Aid agencies aim to do good; those providing medicines for fatal diseases save lives. Last year the US 'President's Malaria Initiative' (PMI) and the Global Fund to Fight AIDS, Tuberculosis and Malaria (GFATM) between them bought about 120 million treatments, mainly for sub-Saharan Africa. The intention is, of course, to treat the poorest malaria sufferers, who are unable to buy the best treatments.
But there are numerous examples of drugs not going where they are intended. The Ugandan finance ministry found that in one district, only 20% of anti-malarials dispensed from clinics actually went to those with malaria, other 'patients' are speculators, who hoard the top-quality free handouts for future use, or sell them on to dealers. Additionally, theft of medicines is widespread.
My own research on the drug theft and diversion problem was recently published in the peer-reviewed literature (Bate et al., 2010). We found that of the clinically superior, most expensive and widely donated products, 30% had been diverted, and this diversion accelerated over the three years of the study.
After this study was published, GFATM announced it was conducting its own investigation into medicine theft. It is impossible to be sure how much is diverted and traded, but drawing on research findings and anecdotal reports, if 100 million treatments of the best drugs are donated to Africa perhaps as much as 30 million are diverted.
Given the rhetoric of donors and recipients alike one would expect such profiteering to be sharply curtailed. But, looking deeper, one finds a lack of incentives driving agencies to actively address the problem-some individuals may care enough to risk their jobs by speaking out, but most keep their heads down and mouths shut.
If no one exposes the problem, then who, in the short run, actually suffers? Donors, drug companies, recipient finance and health departments, even some clinicians, all benefit from the current system, even though the drugs are stolen, because international health aid programmes have rarely monitored outcomes. In fact, some benefit more if orders have to be duplicated because of theft, and none would benefit from blowing the whistle. Until the incentive structures are adjusted so that remuneration is based on whether patients with malaria receive anti-malarial drugs, rather than whether the drugs are provided to a national store, then theft will continue.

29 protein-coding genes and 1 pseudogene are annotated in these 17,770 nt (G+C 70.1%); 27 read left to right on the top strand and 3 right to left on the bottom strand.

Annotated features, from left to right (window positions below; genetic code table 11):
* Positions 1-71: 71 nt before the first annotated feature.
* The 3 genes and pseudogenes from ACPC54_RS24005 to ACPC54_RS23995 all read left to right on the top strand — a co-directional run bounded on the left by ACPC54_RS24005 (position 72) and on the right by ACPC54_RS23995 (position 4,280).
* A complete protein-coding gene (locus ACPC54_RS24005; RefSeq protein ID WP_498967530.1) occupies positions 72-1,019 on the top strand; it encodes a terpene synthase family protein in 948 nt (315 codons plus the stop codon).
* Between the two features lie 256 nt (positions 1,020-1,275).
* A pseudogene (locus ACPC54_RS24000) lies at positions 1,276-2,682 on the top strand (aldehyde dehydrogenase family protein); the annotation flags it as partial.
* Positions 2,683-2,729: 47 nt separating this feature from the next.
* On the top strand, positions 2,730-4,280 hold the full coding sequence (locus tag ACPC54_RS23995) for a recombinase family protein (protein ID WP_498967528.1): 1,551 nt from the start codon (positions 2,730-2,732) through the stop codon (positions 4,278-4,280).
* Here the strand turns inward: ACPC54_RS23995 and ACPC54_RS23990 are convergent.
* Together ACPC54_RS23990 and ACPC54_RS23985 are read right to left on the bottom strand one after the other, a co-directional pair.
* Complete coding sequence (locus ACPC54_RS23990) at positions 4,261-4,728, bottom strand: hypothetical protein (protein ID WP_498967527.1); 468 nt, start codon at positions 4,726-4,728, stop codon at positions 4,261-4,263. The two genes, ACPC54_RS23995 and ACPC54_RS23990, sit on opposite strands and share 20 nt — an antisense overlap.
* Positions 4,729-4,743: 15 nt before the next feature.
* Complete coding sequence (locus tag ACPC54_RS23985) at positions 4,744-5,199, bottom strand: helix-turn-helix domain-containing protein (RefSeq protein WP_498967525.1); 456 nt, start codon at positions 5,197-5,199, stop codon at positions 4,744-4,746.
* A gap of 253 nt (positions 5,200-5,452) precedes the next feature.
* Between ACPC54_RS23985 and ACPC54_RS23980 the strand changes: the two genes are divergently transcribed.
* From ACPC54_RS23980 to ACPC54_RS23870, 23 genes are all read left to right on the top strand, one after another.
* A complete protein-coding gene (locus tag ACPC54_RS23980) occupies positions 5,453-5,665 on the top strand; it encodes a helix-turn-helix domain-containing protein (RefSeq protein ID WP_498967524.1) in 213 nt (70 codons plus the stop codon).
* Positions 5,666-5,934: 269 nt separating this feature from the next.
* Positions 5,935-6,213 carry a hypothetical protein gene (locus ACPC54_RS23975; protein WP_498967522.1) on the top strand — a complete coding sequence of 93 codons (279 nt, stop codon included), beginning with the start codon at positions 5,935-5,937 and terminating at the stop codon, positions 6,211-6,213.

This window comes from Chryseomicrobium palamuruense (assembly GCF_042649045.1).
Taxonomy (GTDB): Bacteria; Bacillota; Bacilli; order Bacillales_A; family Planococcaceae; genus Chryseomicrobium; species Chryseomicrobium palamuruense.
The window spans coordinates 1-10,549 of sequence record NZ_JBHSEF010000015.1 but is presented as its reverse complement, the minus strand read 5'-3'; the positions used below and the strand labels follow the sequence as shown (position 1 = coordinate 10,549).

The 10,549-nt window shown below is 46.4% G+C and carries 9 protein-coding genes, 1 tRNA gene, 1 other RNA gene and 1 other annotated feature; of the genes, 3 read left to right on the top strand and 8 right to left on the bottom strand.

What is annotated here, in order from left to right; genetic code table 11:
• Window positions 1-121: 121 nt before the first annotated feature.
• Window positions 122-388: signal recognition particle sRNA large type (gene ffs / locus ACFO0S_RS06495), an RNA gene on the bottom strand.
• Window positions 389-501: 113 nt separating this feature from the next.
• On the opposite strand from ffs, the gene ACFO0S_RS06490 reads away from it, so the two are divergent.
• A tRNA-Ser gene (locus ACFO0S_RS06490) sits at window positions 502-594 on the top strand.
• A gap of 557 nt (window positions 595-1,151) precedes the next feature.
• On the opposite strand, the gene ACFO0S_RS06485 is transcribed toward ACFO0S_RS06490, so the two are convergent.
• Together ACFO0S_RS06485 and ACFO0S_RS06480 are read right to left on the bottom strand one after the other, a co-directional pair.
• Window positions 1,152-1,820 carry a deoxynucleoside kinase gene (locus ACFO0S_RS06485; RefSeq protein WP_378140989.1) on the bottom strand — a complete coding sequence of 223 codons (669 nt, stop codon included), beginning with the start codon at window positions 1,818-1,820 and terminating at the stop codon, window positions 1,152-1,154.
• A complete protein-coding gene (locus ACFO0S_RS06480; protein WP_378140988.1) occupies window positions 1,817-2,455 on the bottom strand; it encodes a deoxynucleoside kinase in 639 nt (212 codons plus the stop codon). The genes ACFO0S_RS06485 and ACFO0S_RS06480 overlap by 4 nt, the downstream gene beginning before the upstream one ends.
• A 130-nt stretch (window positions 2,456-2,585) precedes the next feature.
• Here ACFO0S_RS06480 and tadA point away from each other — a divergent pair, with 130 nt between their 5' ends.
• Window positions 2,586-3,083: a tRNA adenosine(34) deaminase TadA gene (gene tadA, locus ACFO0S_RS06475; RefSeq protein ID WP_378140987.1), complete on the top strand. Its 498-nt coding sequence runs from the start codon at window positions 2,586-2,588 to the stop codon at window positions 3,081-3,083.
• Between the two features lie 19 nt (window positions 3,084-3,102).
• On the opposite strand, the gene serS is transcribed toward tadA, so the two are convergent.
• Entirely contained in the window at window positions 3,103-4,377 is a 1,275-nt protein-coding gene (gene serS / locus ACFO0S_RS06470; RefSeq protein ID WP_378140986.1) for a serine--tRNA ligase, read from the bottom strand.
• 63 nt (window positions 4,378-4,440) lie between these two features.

Some donors, notably the PMI, publish audit reports and are robust enough to insist that the most egregiously corrupt recipients are removed or bypassed. When repeated thefts occurred from Angolan government stores, PMI began only using bonded private warehouses and private contractors.
GFATM was established to help poor countries manage their own drug procurement and delivery processes.
GFATM's approach follows 40 years of international health policy, which is supposed to assist poor nations to build up their own competence to deliver healthcare to their own people. This is a noble aim, and is essential since no amount of foreign assistance can ultimately improve another nation's health. The crux of the problem is that too many poor nations, and their identified recipients of drugs, are simply not capable of doing the job. If GFATM's approach helps other countries grow and enhances their capability, one could make the case that the aid is worthwhile even if only 20% of malaria drugs reach intended patients. But working against this are two major problems: the dependency culture in the aid system; and encouragement of criminal activity as large networks develop to distribute diverted drugs.
Since donors do not systematically gather data on performance (thus measuring lives saved, rather than drugs distributed) we do not know whether major changes to the entire aid system are required. We are relying on guesswork; that suits most of those within the aid industry, because it perpetuates the status quo.
Roger Bate is the Legatum Fellow in Global Prosperity at AEI.